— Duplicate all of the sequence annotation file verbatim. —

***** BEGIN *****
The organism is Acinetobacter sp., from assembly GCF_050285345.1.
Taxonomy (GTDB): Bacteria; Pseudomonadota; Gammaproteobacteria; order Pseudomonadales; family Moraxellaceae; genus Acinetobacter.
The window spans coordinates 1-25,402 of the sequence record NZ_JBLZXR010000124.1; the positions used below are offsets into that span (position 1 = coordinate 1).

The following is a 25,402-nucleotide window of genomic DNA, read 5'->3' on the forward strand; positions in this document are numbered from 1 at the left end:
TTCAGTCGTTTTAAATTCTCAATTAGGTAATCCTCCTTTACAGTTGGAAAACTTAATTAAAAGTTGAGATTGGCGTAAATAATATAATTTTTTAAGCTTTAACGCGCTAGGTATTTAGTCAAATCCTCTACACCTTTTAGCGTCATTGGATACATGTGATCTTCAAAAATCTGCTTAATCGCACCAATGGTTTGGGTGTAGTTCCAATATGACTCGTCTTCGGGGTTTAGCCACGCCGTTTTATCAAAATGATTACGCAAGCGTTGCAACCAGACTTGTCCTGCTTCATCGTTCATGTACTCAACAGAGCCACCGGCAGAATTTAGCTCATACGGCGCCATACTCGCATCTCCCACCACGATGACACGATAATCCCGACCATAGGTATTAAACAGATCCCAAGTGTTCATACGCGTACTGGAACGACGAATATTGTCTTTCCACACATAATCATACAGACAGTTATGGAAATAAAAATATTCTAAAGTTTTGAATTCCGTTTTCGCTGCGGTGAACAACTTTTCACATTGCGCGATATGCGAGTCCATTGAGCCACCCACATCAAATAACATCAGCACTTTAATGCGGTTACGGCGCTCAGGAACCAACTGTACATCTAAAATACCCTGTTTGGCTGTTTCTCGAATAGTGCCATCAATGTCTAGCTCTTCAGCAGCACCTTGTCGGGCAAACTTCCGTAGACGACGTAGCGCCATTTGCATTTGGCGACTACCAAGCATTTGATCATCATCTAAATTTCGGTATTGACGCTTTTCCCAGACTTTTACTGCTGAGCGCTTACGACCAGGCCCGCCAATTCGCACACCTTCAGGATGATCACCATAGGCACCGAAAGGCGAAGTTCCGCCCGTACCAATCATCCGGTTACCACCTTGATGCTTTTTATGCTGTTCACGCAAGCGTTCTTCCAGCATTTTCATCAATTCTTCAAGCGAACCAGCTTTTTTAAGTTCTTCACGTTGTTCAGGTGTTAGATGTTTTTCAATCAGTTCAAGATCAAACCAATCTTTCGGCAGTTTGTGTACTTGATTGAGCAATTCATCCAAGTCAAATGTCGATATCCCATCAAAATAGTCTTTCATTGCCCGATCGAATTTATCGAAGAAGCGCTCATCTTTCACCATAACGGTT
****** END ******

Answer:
The organism is Acinetobacter sp., from assembly GCF_050285345.1.
Taxonomy (GTDB): Bacteria; Pseudomonadota; Gammaproteobacteria; order Pseudomonadales; family Moraxellaceae; genus Acinetobacter.
The window spans coordinates 1-25,402 of the sequence record NZ_JBLZXR010000124.1; the positions used below are offsets into that span (position 1 = coordinate 1).

The following is a 25,402-nucleotide window of genomic DNA, read 5'->3' on the forward strand; positions in this document are numbered from 1 at the left end:
TTCAGTCGTTTTAAATTCTCAATTAGGTAATCCTCCTTTACAGTTGGAAAACTTAATTAAAAGTTGAGATTGGCGTAAATAATATAATTTTTTAAGCTTTAACGCGCTAGGTATTTAGTCAAATCCTCTACACCTTTTAGCGTCATTGGATACATGTGATCTTCAAAAATCTGCTTAATCGCACCAATGGTTTGGGTGTAGTTCCAATATGACTCGTCTTCGGGGTTTAGCCACGCCGTTTTATCAAAATGATTACGCAAGCGTTGCAACCAGACTTGTCCTGCTTCATCGTTCATGTACTCAACAGAGCCACCGGCAGAATTTAGCTCATACGGCGCCATACTCGCATCTCCCACCACGATGACACGATAATCCCGACCATAGGTATTAAACAGATCCCAAGTGTTCATACGCGTACTGGAACGACGAATATTGTCTTTCCACACATAATCATACAGACAGTTATGGAAATAAAAATATTCTAAAGTTTTGAATTCCGTTTTCGCTGCGGTGAACAACTTTTCACATTGCGCGATATGCGAGTCCATTGAGCCACCCACATCAAATAACATCAGCACTTTAATGCGGTTACGGCGCTCAGGAACCAACTGTACATCTAAAATACCCTGTTTGGCTGTTTCTCGAATAGTGCCATCAATGTCTAGCTCTTCAGCAGCACCTTGTCGGGCAAACTTCCGTAGACGACGTAGCGCCATTTGCATTTGGCGACTACCAAGCATTTGATCATCATCTAAATTTCGGTATTGACGCTTTTCCCAGACTTTTACTGCTGAGCGCTTACGACCAGGCCCGCCAATTCGCACACCTTCAGGATGATCACCATAGGCACCGAAAGGCGAAGTTCCGCCCGTACCAATCATCCGGTTACCACCTTGATGCTTTTTATGCTGTTCACGCAAGCGTTCTTCCAGCATTTTCATCAATTCTTCAAGCGAACCAGCTTTTTTAAGTTCTTCACGTTGTTCAGGTGTTAGATGTTTTTCAATCAGTTCAAGATCAAACCAATCTTTCGGCAGTTTGTGTACTTGATTGAGCAATTCATCCAAGTCAAATGTCGATATCCCATCAAAATAGTCTTTCATTGCCCGATCGAATTTATCGAAGAAGCGCTCATCTTTCACCATAACGGTT